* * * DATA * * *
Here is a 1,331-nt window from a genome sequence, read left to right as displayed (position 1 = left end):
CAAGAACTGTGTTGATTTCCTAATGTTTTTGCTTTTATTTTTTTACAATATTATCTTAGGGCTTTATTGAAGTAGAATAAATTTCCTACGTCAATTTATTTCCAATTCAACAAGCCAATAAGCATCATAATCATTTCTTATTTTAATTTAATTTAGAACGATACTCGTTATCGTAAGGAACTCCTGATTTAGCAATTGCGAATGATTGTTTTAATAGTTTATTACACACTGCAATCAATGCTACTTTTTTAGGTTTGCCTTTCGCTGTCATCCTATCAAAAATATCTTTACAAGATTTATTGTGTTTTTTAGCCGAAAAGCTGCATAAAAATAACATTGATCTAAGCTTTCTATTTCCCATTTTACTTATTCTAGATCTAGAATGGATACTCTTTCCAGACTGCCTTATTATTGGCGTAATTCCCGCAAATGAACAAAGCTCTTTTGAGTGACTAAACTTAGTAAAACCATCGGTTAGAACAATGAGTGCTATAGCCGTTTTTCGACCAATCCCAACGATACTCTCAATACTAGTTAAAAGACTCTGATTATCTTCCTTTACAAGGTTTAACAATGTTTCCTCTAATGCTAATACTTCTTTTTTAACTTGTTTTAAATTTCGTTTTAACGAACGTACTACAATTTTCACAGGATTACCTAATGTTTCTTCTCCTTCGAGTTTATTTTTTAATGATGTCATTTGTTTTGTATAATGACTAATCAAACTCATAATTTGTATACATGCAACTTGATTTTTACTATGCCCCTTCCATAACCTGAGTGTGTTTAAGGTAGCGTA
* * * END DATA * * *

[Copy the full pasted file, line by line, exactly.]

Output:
Here is a 1,331-nt window from a genome sequence, read left to right as displayed (position 1 = left end):
CAAGAACTGTGTTGATTTCCTAATGTTTTTGCTTTTATTTTTTTACAATATTATCTTAGGGCTTTATTGAAGTAGAATAAATTTCCTACGTCAATTTATTTCCAATTCAACAAGCCAATAAGCATCATAATCATTTCTTATTTTAATTTAATTTAGAACGATACTCGTTATCGTAAGGAACTCCTGATTTAGCAATTGCGAATGATTGTTTTAATAGTTTATTACACACTGCAATCAATGCTACTTTTTTAGGTTTGCCTTTCGCTGTCATCCTATCAAAAATATCTTTACAAGATTTATTGTGTTTTTTAGCCGAAAAGCTGCATAAAAATAACATTGATCTAAGCTTTCTATTTCCCATTTTACTTATTCTAGATCTAGAATGGATACTCTTTCCAGACTGCCTTATTATTGGCGTAATTCCCGCAAATGAACAAAGCTCTTTTGAGTGACTAAACTTAGTAAAACCATCGGTTAGAACAATGAGTGCTATAGCCGTTTTTCGACCAATCCCAACGATACTCTCAATACTAGTTAAAAGACTCTGATTATCTTCCTTTACAAGGTTTAACAATGTTTCCTCTAATGCTAATACTTCTTTTTTAACTTGTTTTAAATTTCGTTTTAACGAACGTACTACAATTTTCACAGGATTACCTAATGTTTCTTCTCCTTCGAGTTTATTTTTTAATGATGTCATTTGTTTTGTATAATGACTAATCAAACTCATAATTTGTATACATGCAACTTGATTTTTACTATGCCCCTTCCATAACCTGAGTGTGTTTAAGGTAGCGTA